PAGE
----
(b) Delhi-Mumbai Road
(c) Kolkata-Mumbai Road
(d) Mumbai-Chennai Road
(e) Great Deccan Road (Varanasi to Knyakumari)
(f) Kolkata-Chennai Road
(g) Pathankot-Srinagar Road

The Border Road Development Board was established in 1960. It has got constructed about 27,925 km long metalled roads in border areas. It has constructed the world’s highest road from Manali (H.P.) to Leh (I & K). The average height of this road is 4270 metres.

BOT organisation : The govt. has opened road building to a Private Sector with joint collaboration of foreign countries. Its policy is to ‘build’, ‘operate’ and ‘transfer’. It will bear the cost of construction, operate roads, collect road taxes.

Contribution of Industries to National Economy in India

The distribution of industries, their concentration in certain industrial regions as well as their pattern actually present a certain theoretical framework in which to examine the importance of industries and their contribution to national economy. Obviously this contribution is more significant if examined relative to two other sectors of the economy namely the primary sector and tertiary sector. The chief areas of this contribution are the following:

(a) Contribution to National Income : It is one of the two significant measures of industry’s contribution to national economy. The other being employment discussed below. Contribution to National Income is considered a value measure. It measures the value of finished product and is made up of different components like value of labour, interest on capital invested and taxes paid etc. The share of industrial sector has been consistently rising since industrialisation began in 1950s. It has reached to the level of about 18 per cent against 26 per cent of agricultural sector in 2001.

(b) Employment: According to the results of Economic Survey conducted in 1998 there were about 32 million enterprises in the country Out of these 27 million enterprises were in non-agricultural sector. Total number of hired workers in non-agricultural sector stood at about 40 million. While agriculture continues to provide employment to about 62 per cent of the work force, its share has been declining and that of industry rising.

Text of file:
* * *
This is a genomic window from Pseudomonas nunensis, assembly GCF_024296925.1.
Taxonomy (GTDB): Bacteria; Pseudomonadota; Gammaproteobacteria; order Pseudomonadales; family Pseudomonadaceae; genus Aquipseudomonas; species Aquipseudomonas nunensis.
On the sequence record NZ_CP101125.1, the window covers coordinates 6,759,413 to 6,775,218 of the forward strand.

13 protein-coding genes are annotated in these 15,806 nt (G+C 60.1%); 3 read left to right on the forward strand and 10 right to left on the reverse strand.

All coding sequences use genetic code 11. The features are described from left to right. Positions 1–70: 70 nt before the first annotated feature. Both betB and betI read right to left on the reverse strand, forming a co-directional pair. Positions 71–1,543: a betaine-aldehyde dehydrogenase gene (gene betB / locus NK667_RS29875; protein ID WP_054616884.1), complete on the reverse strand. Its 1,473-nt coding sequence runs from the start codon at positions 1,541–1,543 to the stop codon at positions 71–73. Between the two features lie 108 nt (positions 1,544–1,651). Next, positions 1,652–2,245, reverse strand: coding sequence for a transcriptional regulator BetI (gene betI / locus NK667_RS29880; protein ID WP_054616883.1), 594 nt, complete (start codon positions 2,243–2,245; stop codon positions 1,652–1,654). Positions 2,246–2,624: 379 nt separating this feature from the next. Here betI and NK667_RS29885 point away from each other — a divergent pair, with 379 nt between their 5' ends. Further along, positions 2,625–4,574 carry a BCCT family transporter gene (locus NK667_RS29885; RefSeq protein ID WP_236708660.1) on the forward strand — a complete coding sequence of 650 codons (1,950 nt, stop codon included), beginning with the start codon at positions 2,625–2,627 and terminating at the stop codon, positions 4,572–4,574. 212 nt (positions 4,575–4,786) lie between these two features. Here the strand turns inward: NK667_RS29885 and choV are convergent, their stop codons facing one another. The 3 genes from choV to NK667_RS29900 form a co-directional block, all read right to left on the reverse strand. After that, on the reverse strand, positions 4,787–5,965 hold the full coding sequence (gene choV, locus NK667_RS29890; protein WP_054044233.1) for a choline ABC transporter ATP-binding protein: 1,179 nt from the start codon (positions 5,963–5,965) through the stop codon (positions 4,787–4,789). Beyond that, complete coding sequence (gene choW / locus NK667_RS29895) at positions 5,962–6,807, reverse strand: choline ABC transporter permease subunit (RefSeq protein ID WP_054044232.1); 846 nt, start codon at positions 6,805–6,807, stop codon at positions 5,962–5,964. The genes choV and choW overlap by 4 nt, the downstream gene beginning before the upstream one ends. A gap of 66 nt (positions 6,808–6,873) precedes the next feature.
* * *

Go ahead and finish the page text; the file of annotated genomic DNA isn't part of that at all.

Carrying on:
(c) Growth: Industry is chiefly responsible for economic growth. Though the growth tale of industrial sector itself has slowed down to 5.6 per cent against the target of 8.2 per cent during Ninth Plan (1997 — 2001), industry significantly contributes to over all growth of the economy because of interdependence and linkages with agricultural sector.

(d) Trade : Trade is entirely dependent on’two important factors—(i) development of transportation and communication (ii) technology for making use of unevenly distributed resources of the earth. Both these factors depend on industry. India’s trade today is highly diversified and Indian industrialists including skills are finding greater and greater acceptance in international market. Daring 2001, exports have grown by about 20 per cent. A good part of these exports come from industrial sector and non-traditional products.

(e) Urbanisation : Industrialisation along with development of trade are chiefly responsible for emergence of large towns and cities. Industry not only provides economic base to urbanisation but also helps provide public utility services like for example drinking water, waste disposal system aid many other comforts for living.

A number of other value measures like for example development of transport, communication, education, entrepreneurship, better standard of living, higher health standards and other contributions can also be attributed to industrial development.